Article 119 of the Constitution mentions the qualification of the council members, such as higher education
degree in law, but which also covers other fields such as administration, diplomacy or economics.
Police And Armed Forces
Referring to the coup in July 1997, it is better to have neutral police and armed forces. At present the police
and armed forces are bel nged to the political parties. According to the Law on Political Party, police and
armed forces can be members of political parties. According to the Law on Election, any policeman, soldier or
judge who joins a political party can have special leave for the period of electoral campaign and the mandate
of the National Assembly, but he/she can go back to his/her job after the electoral campaign or the mandate.
Application Of Separation Of Powers Under 1993 Constitution
The Constitution is recognised as the supreme law of the country. The representatives elected by the people
will represent the entire Cambodian people and not just their own constituencies. Members of the National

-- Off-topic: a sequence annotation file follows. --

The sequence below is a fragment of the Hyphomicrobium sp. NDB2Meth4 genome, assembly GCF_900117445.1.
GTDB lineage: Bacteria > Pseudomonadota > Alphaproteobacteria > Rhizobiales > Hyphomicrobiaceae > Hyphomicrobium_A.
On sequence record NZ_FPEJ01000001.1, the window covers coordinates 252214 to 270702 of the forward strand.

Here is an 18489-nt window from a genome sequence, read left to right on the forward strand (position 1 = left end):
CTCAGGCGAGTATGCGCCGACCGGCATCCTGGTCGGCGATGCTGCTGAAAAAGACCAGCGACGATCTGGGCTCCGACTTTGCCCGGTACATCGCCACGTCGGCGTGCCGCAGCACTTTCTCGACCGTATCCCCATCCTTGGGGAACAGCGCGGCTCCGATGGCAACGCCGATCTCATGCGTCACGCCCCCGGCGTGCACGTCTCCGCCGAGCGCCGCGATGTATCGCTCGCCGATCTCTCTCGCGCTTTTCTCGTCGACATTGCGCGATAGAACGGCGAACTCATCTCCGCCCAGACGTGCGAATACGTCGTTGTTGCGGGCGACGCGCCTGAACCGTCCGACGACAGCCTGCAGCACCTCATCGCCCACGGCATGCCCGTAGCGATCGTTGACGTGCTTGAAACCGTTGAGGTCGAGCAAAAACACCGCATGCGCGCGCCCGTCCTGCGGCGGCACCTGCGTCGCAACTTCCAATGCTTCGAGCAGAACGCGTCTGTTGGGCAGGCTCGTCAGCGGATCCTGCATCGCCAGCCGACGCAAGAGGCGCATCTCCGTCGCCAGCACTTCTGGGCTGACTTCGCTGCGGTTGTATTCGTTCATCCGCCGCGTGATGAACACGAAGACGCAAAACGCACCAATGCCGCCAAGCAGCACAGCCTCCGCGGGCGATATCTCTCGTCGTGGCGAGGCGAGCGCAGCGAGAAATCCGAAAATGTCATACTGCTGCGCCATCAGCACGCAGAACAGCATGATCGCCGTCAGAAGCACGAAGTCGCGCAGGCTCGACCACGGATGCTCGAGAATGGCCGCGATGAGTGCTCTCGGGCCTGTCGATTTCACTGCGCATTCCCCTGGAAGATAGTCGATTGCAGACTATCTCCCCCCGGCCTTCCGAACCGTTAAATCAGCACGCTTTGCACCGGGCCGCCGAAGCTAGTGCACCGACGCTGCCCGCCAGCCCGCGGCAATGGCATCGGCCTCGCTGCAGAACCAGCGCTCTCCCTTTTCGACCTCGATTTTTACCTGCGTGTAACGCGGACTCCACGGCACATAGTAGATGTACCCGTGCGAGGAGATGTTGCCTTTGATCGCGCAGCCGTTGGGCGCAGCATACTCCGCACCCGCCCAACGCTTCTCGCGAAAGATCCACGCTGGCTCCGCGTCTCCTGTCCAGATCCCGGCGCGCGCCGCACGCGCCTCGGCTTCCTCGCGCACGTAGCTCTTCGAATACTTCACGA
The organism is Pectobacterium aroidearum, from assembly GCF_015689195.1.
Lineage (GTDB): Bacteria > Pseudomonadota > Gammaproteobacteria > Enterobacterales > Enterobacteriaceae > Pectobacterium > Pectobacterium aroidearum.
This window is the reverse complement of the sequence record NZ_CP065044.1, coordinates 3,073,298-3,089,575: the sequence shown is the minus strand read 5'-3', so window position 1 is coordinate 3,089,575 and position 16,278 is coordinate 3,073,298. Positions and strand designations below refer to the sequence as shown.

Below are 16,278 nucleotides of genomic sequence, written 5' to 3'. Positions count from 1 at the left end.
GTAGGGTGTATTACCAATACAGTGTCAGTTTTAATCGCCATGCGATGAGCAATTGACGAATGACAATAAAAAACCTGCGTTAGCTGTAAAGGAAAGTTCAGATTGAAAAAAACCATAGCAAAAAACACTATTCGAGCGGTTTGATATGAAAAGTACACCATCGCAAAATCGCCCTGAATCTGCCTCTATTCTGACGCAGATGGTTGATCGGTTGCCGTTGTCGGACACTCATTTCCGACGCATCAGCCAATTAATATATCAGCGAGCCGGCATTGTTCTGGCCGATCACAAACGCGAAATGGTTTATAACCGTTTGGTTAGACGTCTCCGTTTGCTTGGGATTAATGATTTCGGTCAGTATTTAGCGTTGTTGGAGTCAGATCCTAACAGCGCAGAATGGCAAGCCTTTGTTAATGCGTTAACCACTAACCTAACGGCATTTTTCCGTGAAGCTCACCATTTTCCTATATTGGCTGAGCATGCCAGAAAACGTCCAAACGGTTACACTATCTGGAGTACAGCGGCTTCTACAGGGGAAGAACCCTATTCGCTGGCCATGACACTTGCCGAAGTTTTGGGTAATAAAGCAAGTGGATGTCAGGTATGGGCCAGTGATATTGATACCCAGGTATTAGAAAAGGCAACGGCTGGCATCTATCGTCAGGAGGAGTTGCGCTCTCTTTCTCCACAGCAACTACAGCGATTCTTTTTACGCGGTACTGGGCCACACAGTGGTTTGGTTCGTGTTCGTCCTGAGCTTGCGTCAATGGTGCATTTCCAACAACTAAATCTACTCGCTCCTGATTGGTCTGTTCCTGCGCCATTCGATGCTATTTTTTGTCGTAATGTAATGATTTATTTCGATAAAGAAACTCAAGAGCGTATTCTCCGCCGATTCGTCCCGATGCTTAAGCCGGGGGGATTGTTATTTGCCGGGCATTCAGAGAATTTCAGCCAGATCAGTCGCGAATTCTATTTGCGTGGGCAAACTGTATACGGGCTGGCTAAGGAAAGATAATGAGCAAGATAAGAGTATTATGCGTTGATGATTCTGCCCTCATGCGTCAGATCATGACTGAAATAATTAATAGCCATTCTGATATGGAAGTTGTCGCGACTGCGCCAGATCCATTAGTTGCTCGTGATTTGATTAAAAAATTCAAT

Assembly are chosen for a term of five years. They have the duty to adopt the laws.
The executive has the duty to rehabilitate and reconstruct the nation, such as public buildings, schools,
pagoda roads, bridges and the like.
As for the judiciary, there has been some improvements of the process as compared to procedures that
existed before 1993. However, since the coup in July 1997 there is a definite setback. Several cases in recent
years show direct political control of the judiciary.
A review of the last few years shows many shortcomings of the operation of separation of powers in
Cambodia. Very few debates have been taken place in the National Assembly. The assembly often becomes a
means to stamp approval to agreements which have already been made behind the scenes. Such agreements
are often coerced, and bitter struggles take place outside the assembly for achieving such agreements. People
get very little chance to be informed of and to participate in the discussion of the proposed laws. A tradition of